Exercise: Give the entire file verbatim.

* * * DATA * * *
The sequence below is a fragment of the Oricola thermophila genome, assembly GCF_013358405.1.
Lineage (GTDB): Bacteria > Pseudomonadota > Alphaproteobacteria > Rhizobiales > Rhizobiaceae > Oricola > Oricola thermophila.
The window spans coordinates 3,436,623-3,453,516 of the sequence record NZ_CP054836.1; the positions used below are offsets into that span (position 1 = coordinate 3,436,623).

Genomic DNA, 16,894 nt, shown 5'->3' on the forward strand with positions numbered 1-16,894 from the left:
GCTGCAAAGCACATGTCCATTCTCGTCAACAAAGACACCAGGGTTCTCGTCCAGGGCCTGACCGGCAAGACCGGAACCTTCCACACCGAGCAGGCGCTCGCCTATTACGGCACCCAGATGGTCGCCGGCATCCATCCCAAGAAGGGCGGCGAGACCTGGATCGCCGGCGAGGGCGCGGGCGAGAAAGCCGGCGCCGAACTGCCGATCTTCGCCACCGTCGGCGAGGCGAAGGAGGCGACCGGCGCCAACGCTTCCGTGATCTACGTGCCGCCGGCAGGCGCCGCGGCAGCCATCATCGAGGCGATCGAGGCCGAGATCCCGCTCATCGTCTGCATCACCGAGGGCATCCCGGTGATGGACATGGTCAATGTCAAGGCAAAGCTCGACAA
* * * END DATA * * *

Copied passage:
The sequence below is a fragment of the Oricola thermophila genome, assembly GCF_013358405.1.
Lineage (GTDB): Bacteria > Pseudomonadota > Alphaproteobacteria > Rhizobiales > Rhizobiaceae > Oricola > Oricola thermophila.
The window spans coordinates 3,436,623-3,453,516 of the sequence record NZ_CP054836.1; the positions used below are offsets into that span (position 1 = coordinate 3,436,623).

Genomic DNA, 16,894 nt, shown 5'->3' on the forward strand with positions numbered 1-16,894 from the left:
GCTGCAAAGCACATGTCCATTCTCGTCAACAAAGACACCAGGGTTCTCGTCCAGGGCCTGACCGGCAAGACCGGAACCTTCCACACCGAGCAGGCGCTCGCCTATTACGGCACCCAGATGGTCGCCGGCATCCATCCCAAGAAGGGCGGCGAGACCTGGATCGCCGGCGAGGGCGCGGGCGAGAAAGCCGGCGCCGAACTGCCGATCTTCGCCACCGTCGGCGAGGCGAAGGAGGCGACCGGCGCCAACGCTTCCGTGATCTACGTGCCGCCGGCAGGCGCCGCGGCAGCCATCATCGAGGCGATCGAGGCCGAGATCCCGCTCATCGTCTGCATCACCGAGGGCATCCCGGTGATGGACATGGTCAATGTCAAGGCAAAGCTCGACAA